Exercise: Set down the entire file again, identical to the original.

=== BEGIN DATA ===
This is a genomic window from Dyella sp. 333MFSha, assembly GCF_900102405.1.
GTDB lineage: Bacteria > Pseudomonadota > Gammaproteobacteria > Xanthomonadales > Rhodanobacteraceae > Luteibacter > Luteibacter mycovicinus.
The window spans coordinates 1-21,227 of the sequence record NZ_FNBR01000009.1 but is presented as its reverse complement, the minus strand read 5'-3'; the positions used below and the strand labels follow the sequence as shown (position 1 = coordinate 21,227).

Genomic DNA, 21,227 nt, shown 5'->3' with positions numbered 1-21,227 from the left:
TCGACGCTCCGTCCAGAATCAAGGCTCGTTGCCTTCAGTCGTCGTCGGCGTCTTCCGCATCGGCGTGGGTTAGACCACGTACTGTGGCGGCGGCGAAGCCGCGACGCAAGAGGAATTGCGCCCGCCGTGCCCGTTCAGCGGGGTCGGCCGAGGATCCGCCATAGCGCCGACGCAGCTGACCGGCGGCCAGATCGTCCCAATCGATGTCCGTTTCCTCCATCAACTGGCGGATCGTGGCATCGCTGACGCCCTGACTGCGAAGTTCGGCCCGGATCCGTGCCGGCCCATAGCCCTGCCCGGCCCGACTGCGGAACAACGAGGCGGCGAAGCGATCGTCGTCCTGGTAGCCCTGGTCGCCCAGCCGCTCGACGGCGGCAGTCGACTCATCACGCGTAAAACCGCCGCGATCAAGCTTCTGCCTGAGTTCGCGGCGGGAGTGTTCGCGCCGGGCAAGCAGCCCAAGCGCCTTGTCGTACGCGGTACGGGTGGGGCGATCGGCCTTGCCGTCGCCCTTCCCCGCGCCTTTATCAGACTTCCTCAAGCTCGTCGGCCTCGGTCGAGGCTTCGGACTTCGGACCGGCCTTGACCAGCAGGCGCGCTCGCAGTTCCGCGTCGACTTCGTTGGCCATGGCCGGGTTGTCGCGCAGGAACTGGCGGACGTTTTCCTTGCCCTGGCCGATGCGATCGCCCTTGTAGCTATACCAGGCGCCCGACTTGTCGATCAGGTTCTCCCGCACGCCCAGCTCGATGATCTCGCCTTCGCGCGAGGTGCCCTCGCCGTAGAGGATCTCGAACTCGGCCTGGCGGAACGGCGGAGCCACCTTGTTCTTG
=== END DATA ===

This is a genomic window from Dyella sp. 333MFSha, assembly GCF_900102405.1.
GTDB lineage: Bacteria > Pseudomonadota > Gammaproteobacteria > Xanthomonadales > Rhodanobacteraceae > Luteibacter > Luteibacter mycovicinus.
The window spans coordinates 1-21,227 of the sequence record NZ_FNBR01000009.1 but is presented as its reverse complement, the minus strand read 5'-3'; the positions used below and the strand labels follow the sequence as shown (position 1 = coordinate 21,227).

Genomic DNA, 21,227 nt, shown 5'->3' with positions numbered 1-21,227 from the left:
TCGACGCTCCGTCCAGAATCAAGGCTCGTTGCCTTCAGTCGTCGTCGGCGTCTTCCGCATCGGCGTGGGTTAGACCACGTACTGTGGCGGCGGCGAAGCCGCGACGCAAGAGGAATTGCGCCCGCCGTGCCCGTTCAGCGGGGTCGGCCGAGGATCCGCCATAGCGCCGACGCAGCTGACCGGCGGCCAGATCGTCCCAATCGATGTCCGTTTCCTCCATCAACTGGCGGATCGTGGCATCGCTGACGCCCTGACTGCGAAGTTCGGCCCGGATCCGTGCCGGCCCATAGCCCTGCCCGGCCCGACTGCGGAACAACGAGGCGGCGAAGCGATCGTCGTCCTGGTAGCCCTGGTCGCCCAGCCGCTCGACGGCGGCAGTCGACTCATCACGCGTAAAACCGCCGCGATCAAGCTTCTGCCTGAGTTCGCGGCGGGAGTGTTCGCGCCGGGCAAGCAGCCCAAGCGCCTTGTCGTACGCGGTACGGGTGGGGCGATCGGCCTTGCCGTCGCCCTTCCCCGCGCCTTTATCAGACTTCCTCAAGCTCGTCGGCCTCGGTCGAGGCTTCGGACTTCGGACCGGCCTTGACCAGCAGGCGCGCTCGCAGTTCCGCGTCGACTTCGTTGGCCATGGCCGGGTTGTCGCGCAGGAACTGGCGGACGTTTTCCTTGCCCTGGCCGATGCGATCGCCCTTGTAGCTATACCAGGCGCCCGACTTGTCGATCAGGTTCTCCCGCACGCCCAGCTCGATGATCTCGCCTTCGCGCGAGGTGCCCTCGCCGTAGAGGATCTCGAACTCGGCCTGGCGGAACGGCGGAGCCACCTTGTTCTTG